For this postcard I have included not one but two recipes as I would love you to eat lots of it, in lots of different ways before the short 6 week season flies by and ends. When the flowers are out don’t forget to try my fritter recipe from last years wild garlic post  Deep fried wild garlic flowers. It is also worth keeping an eye out in the shops a little later on in the year for Cornish yarg cheese ( normally wrapped in nettles) wrapped in wild garlic leaves.  I like to eat the two types side by side as its quite amazing how the same cheese can taste so different just from being covered by a few different leaves.

This week

Every home should have : a river with banks carpeted in wild garlic in the garden.

Dishes with wild garlic : 7 ( at home)

I’m loving : local Herefordshire beef

I’m driving : a sporty Audi A5 and a Peugeot 208 ( less sporty)

 

Wild garlic pesto laced bread

Pesto

Handful of washed wild garlic

100g freshly grated Parmesan

1 small garlic clove, crushed with a pinch of salt.

Juice and zest from ½ lemon

50g lightly toasted hazelnuts ( skin off)

150ml olive oil

Place everything except the oil in a food processor or NutriBullet ( the are amazing) ( no I’m not sponsored by them) and whizz up till smooth. Stir in the olive oil and season with pepper and possibly a pinch of salt (as the cheese is salty and the garlic had salt when being crushed, you may not need it).

For the bread ;

2 1/2 tsp dried yeast

2 tsp honey

250ml warm water

450g white bread flour (plus a little extra)

1 tsp salt

40ml olive oil plus a drizzle extra

Pre heat the oven to 180 °C fan.

In a jug mix the yeast, warm water and honey together and leave to stand somewhere warm for 5 minutes – it should start frothing.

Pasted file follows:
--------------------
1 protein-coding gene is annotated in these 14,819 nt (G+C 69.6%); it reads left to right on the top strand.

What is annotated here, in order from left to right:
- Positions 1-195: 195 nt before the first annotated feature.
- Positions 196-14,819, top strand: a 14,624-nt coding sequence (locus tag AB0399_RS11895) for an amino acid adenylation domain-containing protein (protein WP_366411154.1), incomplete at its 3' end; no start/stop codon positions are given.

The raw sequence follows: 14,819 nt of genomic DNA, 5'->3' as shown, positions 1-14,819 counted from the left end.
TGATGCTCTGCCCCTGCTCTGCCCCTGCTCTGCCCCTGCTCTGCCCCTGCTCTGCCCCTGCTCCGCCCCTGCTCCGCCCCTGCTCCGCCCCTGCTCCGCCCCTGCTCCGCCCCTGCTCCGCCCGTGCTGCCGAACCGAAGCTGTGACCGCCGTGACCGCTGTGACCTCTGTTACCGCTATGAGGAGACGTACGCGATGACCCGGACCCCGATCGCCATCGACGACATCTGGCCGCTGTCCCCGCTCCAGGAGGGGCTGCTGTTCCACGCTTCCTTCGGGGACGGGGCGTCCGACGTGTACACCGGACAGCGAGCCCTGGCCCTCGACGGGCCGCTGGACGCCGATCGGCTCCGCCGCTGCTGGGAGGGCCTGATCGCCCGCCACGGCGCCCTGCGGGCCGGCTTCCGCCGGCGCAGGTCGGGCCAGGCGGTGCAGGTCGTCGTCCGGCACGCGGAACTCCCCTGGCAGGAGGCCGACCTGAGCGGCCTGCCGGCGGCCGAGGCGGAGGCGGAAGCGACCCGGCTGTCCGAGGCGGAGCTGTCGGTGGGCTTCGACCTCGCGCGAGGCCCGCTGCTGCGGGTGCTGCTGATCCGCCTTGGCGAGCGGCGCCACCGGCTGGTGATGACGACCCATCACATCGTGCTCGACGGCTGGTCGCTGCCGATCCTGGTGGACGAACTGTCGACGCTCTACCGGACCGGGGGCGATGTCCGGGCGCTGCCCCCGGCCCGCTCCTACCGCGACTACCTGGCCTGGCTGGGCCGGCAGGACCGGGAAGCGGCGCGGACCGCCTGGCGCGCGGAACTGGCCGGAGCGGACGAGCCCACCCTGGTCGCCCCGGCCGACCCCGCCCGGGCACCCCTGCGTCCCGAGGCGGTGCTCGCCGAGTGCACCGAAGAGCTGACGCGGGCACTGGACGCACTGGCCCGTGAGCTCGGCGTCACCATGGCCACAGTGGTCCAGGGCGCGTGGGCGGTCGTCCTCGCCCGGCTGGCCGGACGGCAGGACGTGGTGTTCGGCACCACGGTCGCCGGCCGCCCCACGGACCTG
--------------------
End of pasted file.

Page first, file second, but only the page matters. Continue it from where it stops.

In a big bowl mix the flour, salt and olive oil then pour in the water. Bring together into a bowl and knead for 10 minutes.

Leave to rise in a bowl covered with a tea towel for 30 minutes then gently fold in a few spoonful’s of the pesto.

Lightly roll out into an oblong 1 inch thick and transfer onto a lightly floured baking sheet or a piece of baking paper.

Cover with a clean tea towel and leave to rise for 30 minutes.

Remove the tea towl and using your fingers make a few dimples in the dough, drizzle on a little olive oil and sprinkle with some salt flakes.

Bake on a lower shelf for 20 – 25 minutes ( it should be lightly golden and have a firm bottom) .

Remove from the oven and leave to cool for a few minutes before cutting into slices and serving.   You can serve with the extra pesto to smear onto it or save the pesto to stir through pasta or risotto.

Wild garlic risotto.

Serves 2

1 tbs butter

1 tbs olive oil plus a little extra.

1 small red onion, peeled and finely chopped

2 sticks celery , washed and finely chopped

300g risotto rice

splash of white vermouth

1 glass dry white wine.

1-liter of light chicken, game or vegetable stock ( hot)

100g freshly grated parmesan

zest and juice of 1 lmon

2 large handful of washed, roughly chopped wild garlic.

In a saucepan gently sauté the onion and celery in the butter and olive oil.

Once softened ( about 10 mins) add the risooto rice and stir until all coated and hot. Add the vermouth and wine and a ladleful of hot stock and stir.

Keep adding the hot stock one ladleful at a time, stirring and waiting for the liquid to be absorbed before you add the next one.

Once the rice is nearly cooked take off the heat and add the lemon zest and juice and 2/3 of the parmesan and some freshly milled black pepper.

In a clean pan fry the washed chopped wild garlic with a little extra virgin olive oil until wilted then stir this and any pan juices into the rice.

Check for seasoning and consistency ( you may want to add a little more hot stock) then serve straight away with extra parmesan on top.

 

Next stop …County Carlow .

 

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Recipe | Spiced Sticky toffee apple and pear cake

Season Eatings…

Season greetings to you all, I hope you had a very Merry Christmas!

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Currently at an airport waiting to board my next flight I wanted to send you a quick christmas postcard but I am seriously distracted by the festive flavours going on in the coffee shops, although not at all tempted.

I simply can’t imagine what Gingerbread house latte laced with elf shavings would be like or how eggnog essence mince pie tea topped with Santa’s beard sprinkles would work on the palate. However it is amazing how quickly even the thought of some flavours can make a dish be Christmassy.